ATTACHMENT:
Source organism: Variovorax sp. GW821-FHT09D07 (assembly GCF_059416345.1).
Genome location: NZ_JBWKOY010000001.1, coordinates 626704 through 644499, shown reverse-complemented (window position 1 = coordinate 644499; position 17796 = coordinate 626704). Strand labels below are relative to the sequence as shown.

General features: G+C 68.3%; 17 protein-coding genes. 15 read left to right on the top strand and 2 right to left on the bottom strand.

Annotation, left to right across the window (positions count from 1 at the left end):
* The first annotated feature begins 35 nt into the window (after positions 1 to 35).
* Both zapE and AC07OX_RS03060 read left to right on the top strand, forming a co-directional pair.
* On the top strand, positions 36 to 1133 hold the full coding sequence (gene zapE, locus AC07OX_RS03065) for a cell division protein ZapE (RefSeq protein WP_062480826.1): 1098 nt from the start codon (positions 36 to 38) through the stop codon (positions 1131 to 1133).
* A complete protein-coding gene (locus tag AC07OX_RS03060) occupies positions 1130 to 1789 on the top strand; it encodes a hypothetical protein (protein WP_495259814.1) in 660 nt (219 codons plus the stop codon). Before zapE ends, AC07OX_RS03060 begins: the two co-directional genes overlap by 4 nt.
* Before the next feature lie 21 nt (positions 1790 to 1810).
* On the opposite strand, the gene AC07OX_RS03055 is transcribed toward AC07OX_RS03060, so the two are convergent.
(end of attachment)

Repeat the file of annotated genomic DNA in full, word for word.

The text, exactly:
Source organism: Variovorax sp. GW821-FHT09D07 (assembly GCF_059416345.1).
Genome location: NZ_JBWKOY010000001.1, coordinates 626704 through 644499, shown reverse-complemented (window position 1 = coordinate 644499; position 17796 = coordinate 626704). Strand labels below are relative to the sequence as shown.

General features: G+C 68.3%; 17 protein-coding genes. 15 read left to right on the top strand and 2 right to left on the bottom strand.

Annotation, left to right across the window (positions count from 1 at the left end):
* The first annotated feature begins 35 nt into the window (after positions 1 to 35).
* Both zapE and AC07OX_RS03060 read left to right on the top strand, forming a co-directional pair.
* On the top strand, positions 36 to 1133 hold the full coding sequence (gene zapE, locus AC07OX_RS03065) for a cell division protein ZapE (RefSeq protein WP_062480826.1): 1098 nt from the start codon (positions 36 to 38) through the stop codon (positions 1131 to 1133).
* A complete protein-coding gene (locus tag AC07OX_RS03060) occupies positions 1130 to 1789 on the top strand; it encodes a hypothetical protein (protein WP_495259814.1) in 660 nt (219 codons plus the stop codon). Before zapE ends, AC07OX_RS03060 begins: the two co-directional genes overlap by 4 nt.
* Before the next feature lie 21 nt (positions 1790 to 1810).
* On the opposite strand, the gene AC07OX_RS03055 is transcribed toward AC07OX_RS03060, so the two are convergent.